Banks and ADA Compliance on the Web

Bill Morrison, SVP, Product Management


93% of households in America are bank customers[1] and nearly 20% of the population, has a disability[2]. Financial institutions must consider the needs of all of their customers in order to foster beneficial, lifelong relationships, including the disabled. On July 26, 1990, President George H.W. Bush signed into law the Americans with Disabilities Act (ADA), which prohibits discrimination against people with disabilities in employment, transportation, public accommodations, commercial facilities, telecommunications, and state and local government services. With the growth of ‘Cloud’ and other web-based products and services, new ADA regulations continue to evolve, and banks cannot be complacent. It is imperative for them to make changes to their electronic solutions, making sure they are currently compliant with regulations and identifying new ways they can make banking easier for their disabled customers.


ADA compliance for the web ensures that disabled people–including those with hearing, visual or motor impairments–are still able to use websites the same way as those who are not disabled. The industry-standard guidelines for web accessibility are the Web Content Accessibility Guidelines (WCAG) published by The World Wide Web Consortium (W3C). The W3C is an international community that develops open standards to ensure the long-term growth of the Web. The Web Content Accessibility Guidelines 2.0 covers a wide range of recommendations for making Web content more accessible. At high level, these guidelines focus on items such as providing text alternatives for non-text content (i.e. captions), making all functionality available from a keyboard, giving users enough time to read and use content, making text readable and understandable, having content appear and operate in predictable ways, and maximizing compatibility with current and future user tools.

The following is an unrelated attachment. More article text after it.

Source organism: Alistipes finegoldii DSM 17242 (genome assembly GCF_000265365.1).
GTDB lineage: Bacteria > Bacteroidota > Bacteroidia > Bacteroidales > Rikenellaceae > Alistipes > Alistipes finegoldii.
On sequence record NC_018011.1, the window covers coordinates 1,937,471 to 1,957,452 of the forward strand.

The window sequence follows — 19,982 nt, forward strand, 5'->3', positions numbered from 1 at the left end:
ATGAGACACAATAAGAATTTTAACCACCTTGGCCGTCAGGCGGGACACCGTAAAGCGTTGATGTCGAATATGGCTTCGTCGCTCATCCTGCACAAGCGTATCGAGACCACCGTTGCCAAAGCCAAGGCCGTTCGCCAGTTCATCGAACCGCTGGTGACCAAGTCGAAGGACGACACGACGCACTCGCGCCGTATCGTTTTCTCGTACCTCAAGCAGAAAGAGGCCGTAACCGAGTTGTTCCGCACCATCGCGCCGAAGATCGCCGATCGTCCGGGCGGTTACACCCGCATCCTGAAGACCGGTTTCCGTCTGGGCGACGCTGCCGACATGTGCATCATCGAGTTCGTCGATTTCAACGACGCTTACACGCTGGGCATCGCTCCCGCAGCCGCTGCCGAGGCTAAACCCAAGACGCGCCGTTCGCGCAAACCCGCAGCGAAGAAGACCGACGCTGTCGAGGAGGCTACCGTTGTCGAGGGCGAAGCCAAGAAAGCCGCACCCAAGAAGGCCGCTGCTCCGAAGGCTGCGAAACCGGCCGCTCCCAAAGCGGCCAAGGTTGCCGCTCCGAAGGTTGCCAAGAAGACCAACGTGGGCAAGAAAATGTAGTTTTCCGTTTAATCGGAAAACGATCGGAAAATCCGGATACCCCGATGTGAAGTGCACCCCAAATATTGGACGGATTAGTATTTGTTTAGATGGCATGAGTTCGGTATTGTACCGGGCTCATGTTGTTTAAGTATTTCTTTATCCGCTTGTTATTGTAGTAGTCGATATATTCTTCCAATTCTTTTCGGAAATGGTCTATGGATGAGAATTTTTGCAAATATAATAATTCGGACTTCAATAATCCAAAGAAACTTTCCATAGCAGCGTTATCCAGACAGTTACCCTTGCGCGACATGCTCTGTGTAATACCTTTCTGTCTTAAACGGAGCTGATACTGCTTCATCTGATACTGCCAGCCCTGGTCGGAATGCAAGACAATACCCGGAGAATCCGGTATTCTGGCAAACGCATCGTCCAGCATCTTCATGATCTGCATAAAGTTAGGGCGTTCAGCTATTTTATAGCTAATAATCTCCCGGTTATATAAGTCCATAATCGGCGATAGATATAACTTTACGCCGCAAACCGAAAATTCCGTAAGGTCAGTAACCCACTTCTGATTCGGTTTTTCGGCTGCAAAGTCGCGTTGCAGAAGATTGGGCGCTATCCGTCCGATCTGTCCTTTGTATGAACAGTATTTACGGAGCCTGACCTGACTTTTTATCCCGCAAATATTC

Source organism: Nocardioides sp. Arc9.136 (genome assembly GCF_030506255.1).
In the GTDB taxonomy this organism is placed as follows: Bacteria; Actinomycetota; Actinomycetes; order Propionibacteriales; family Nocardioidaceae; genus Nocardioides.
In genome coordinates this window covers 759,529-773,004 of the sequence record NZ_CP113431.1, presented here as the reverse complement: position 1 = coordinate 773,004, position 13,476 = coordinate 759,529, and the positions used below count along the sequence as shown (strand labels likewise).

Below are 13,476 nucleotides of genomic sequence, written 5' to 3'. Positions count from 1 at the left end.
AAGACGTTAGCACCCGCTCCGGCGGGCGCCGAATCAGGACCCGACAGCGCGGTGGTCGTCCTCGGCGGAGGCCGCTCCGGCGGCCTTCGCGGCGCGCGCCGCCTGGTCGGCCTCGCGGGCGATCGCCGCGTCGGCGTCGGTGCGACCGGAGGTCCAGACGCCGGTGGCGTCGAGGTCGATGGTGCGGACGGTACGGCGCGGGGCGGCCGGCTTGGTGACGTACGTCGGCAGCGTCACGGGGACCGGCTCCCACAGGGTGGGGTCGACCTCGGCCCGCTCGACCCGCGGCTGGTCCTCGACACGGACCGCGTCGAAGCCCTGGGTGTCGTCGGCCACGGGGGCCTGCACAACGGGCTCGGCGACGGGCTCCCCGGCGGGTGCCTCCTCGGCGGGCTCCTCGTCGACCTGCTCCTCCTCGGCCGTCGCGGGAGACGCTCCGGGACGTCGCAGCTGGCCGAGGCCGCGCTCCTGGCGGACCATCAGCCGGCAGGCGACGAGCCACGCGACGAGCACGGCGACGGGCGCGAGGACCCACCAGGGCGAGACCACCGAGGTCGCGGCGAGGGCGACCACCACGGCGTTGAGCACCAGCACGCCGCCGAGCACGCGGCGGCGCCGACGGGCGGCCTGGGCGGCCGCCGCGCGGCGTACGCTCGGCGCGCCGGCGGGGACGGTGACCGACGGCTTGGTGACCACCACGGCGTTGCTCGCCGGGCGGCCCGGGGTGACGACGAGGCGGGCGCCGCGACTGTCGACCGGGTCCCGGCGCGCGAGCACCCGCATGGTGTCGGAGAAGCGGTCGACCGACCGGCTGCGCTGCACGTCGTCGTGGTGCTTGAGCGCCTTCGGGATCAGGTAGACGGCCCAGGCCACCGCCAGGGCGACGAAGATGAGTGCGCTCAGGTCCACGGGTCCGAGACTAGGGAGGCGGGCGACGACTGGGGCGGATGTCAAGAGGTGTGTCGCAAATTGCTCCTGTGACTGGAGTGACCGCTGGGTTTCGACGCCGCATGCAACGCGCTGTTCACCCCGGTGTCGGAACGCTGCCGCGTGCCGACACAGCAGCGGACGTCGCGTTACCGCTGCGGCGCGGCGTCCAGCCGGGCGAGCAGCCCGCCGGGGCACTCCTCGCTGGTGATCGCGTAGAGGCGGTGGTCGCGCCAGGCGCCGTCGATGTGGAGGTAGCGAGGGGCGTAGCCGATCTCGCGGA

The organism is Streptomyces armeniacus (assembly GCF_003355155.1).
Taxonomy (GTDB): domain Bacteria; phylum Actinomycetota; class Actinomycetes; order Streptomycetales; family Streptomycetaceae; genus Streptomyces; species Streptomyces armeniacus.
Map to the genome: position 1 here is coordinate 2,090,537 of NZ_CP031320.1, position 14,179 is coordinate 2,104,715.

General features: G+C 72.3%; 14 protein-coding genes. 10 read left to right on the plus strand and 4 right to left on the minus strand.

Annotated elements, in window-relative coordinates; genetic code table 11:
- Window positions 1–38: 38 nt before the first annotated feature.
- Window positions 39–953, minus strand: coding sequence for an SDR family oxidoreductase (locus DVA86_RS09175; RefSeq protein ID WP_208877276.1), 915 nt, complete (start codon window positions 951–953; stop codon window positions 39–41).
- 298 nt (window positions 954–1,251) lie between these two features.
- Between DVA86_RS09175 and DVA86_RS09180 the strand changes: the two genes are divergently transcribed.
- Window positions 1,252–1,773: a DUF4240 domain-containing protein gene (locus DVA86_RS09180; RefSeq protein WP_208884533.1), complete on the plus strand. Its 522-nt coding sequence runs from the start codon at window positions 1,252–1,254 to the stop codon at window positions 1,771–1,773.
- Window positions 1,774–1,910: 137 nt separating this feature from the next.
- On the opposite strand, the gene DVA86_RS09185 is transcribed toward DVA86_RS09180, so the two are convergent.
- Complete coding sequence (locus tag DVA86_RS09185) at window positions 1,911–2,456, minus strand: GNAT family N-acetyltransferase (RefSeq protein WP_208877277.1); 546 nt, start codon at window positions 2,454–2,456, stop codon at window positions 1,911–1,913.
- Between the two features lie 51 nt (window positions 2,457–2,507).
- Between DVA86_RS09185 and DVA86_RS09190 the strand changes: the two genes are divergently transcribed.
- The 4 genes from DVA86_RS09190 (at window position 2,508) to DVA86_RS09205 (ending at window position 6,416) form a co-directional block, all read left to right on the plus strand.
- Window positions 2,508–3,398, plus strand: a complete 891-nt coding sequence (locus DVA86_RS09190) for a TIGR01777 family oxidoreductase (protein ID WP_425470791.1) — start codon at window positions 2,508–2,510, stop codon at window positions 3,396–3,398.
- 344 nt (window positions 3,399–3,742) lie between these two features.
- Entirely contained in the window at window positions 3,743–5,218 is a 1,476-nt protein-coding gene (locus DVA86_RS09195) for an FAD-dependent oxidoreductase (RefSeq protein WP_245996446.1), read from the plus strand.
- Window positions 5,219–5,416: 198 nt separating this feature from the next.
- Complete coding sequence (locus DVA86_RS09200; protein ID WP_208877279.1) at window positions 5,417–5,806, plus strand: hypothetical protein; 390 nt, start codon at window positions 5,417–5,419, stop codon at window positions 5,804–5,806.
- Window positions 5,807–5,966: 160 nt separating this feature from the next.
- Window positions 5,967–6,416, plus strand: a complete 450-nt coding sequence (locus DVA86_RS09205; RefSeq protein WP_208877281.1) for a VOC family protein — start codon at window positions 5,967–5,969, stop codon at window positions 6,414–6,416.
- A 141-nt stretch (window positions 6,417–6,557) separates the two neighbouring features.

Banks touch their customers in ways more than personal banking. While customer facing electronic products needs to be updated to fit ADA web guidelines, banks also need to make sure their commercial electronic solutions are compliant as well. For example, many banks offer their business customers electronic billing and payment solutions that make distributing bills and accepting payments easier. It is important for these solutions to be ADA complaint so individuals can successfully use the site, especially the disabled.


Transactis supports the goals of ADA and continually works to ensure that its electronic bill presentment and payment (EBPP) solution, BillerIQ, meets the needs of the disabled with a fully responsive user interface, and functionality that facilitates a high level of accessibility for everyone, following the W3C’s Web Content Accessibility Guidelines v2.0.


Compliance with the ADA should be at the top of every bank’s priority list. It is a vital way financial institutions can build and improve relationships with their customers. Instead of being reactive to new regulations, it is important for banks to be proactive by understanding where their compliance is now, and how they can improve their offerings to make the lives of their disabled customers easier.


[1] 2015 FDIC National Survey of Unbanked and Underbanked Households


[2] U.S. Census Bureau Report Americans with Disabilities: 2010